No significant difference was observed in the total BBPS score [median 8.0 (IQR 6.0–8.0) vs. median 8.0 (IQR 6.5–9.0), P = 0.152] and the total OBPS score [median 5.0 (IQR 3.0–8.0) vs. median 3.0 (IQR 2.0–7.0), P = 0.152] between the two groups (Figure 1). Based on the BBPS score of ≥6, the rate of adequate bowel preparation was 87.0% (100/115) and 87.1% (27/31) in 2l PEG/Asc and OST groups, respectively. The cecum was reached in 92.2% (106/115) of patients in the 2l PEG/Asc group and 96.8% (30/31) of patients in the OST group. The ratio of patients with a bubble score of 0 was higher in the OST group than in the 2l PEG/Asc group; however, no statistically significant difference was noted between the two groups (73.0% vs. 93.5%, P = 0.132) (Figure 2).

Figure 1
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Figure 1. Bowel prepration scales, (A) BBPS and (B) OBPS, according to the groups. BBPS, Boston bowel preparation scale; OBPS, Ottawa bowel preparation scale; PEG/Asc, polyethylene glycol/ascorbate; OST, oral sulfate tablet.

Figure 2
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Figure 2. Bubble scores according to the groups. PEG/Asc, polyethylene glycol/ascorbate; OST, oral sulfate tablet.

3.3 Adverse events and safety

In both groups, the most common adverse event was nausea; however, no statistically significant difference was observed between the two groups (2l PEG/Asc group: 45.2% vs. OST group: 35.5%, P = 0.443). Abdominal pain was significantly lower in the OST group (32.2% vs. 3.2%, P = 0.002) (Figure 3). In the OST group, only one case complained of abdominal pain. Complaints of vomiting, abdominal distension, dizziness, and thirst were not significantly different between the two groups (Table 2). No significant differences in electrolyte levels and kidney function tests were observed before and after bowel preparation between the two groups, except for chloride levels after bowel preparation. Serum chloride levels were significantly lower in the OTP group compared to the 2l PEG/Asc group [median 105 mEq/L (IQR 104–107) vs. median 107 mEq/L (IQR 105–108), P = 0.002] (Table 3).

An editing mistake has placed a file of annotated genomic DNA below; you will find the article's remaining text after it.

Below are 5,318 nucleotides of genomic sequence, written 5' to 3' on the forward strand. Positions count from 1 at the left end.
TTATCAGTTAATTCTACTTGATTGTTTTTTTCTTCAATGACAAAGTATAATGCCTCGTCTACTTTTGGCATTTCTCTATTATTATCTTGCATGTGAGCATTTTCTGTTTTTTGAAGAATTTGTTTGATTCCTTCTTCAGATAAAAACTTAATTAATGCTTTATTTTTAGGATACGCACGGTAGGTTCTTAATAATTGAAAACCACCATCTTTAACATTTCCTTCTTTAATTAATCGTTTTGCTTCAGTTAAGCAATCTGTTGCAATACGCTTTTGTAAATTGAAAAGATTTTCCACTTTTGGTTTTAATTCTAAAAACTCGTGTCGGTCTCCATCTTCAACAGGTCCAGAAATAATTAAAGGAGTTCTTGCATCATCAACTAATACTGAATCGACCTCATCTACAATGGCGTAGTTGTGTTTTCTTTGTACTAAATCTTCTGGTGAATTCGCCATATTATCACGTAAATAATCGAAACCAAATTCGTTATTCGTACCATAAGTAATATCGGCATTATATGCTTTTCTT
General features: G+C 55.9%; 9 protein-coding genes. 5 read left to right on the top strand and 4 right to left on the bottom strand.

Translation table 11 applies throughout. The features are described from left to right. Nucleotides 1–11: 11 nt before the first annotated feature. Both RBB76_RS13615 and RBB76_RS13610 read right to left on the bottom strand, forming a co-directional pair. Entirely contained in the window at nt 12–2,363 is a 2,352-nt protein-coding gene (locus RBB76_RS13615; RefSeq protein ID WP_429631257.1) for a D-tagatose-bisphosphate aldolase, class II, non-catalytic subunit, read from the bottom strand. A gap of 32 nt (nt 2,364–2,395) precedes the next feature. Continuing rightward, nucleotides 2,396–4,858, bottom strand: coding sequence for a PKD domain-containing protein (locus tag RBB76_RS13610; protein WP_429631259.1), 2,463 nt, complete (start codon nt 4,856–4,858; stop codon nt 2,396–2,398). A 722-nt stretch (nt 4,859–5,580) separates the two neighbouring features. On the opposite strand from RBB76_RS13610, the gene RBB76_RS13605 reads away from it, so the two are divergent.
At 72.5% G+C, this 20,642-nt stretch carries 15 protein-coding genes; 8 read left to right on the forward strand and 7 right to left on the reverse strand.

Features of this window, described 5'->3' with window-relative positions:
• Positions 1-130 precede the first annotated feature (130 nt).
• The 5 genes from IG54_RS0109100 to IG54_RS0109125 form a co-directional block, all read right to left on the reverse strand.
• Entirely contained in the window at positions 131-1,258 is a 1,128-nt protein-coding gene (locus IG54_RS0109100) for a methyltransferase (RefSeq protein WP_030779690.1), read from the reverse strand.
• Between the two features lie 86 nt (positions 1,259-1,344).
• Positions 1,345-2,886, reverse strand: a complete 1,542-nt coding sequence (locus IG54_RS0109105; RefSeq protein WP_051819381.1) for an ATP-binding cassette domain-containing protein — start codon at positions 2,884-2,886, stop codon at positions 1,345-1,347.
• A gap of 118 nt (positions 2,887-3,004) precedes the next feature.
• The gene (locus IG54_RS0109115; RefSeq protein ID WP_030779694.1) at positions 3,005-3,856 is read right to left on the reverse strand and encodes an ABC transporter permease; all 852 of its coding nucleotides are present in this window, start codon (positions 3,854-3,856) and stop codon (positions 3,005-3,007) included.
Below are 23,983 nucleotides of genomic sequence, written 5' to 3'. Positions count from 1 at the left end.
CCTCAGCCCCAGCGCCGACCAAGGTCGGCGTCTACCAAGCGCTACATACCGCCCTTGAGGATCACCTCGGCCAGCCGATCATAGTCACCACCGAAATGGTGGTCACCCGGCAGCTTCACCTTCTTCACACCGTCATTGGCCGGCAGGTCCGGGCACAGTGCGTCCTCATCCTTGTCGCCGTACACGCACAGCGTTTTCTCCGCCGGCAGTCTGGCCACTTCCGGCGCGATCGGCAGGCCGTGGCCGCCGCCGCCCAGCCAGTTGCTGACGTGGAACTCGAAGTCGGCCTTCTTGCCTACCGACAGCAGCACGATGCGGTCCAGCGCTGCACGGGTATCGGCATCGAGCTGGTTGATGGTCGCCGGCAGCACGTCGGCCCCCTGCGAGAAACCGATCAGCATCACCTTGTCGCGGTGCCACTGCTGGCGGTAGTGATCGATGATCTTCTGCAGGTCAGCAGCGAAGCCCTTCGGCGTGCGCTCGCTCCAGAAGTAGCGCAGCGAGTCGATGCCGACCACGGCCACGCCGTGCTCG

Figure 3
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Figure 3. Adverse events according to the groups. PEG/Asc, polyethylene glycol/ascorbate; OST, oral sulfate tablet.

Table 2
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Table 2. Adverse events and tolerability between the 2l PEG/Asc and OST groups.

Table 3
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Table 3. Changes in serum electrolyte levels and renal function test results between the 2l PEG/Asc and OST groups.

3.4 Tolerability and ease-of-use

Complete ingestion of bowel preparation regimens was achieved in 71.3% (82/115) and 87.1% (27/31) of patients in 2l PEG/Asc and OST groups, respectively. Three patients in the 2l PEG/Asc group required NG tube placement for the completion of bowel preparation. No patient in the OST group required NG tube insertion. The ease-to-drink score, which was answered as easy or very easy, was significantly higher in the OST group (12.2% vs. 58.1%, P < 0.001). The taste score (answered as bad or very bad) was significantly lower in the OST group than in the 2l PEG/Asc group (59.1% vs. 25.8%, P = 0.001). The VAS score for overall satisfaction was significantly higher in the OST group than in the 2l PEG/Asc group (4.0 vs. 7.0, P < 0.001) (Figure 4). For the next colonoscopy bowel preparation, a higher proportion of patients in the OST group showed a willingness to use the same preparation regimen (33.9% vs. 83.9%, P < 0.001) (Table 2).

Figure 4
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Figure 4. (A) Overall satisfaction and (B) willingness to repeat according to the groups. VAS, visual analog scale; PEG/Asc, polyethylene glycol/ascorbate; OST, oral sulfate tablet.

4 Discussion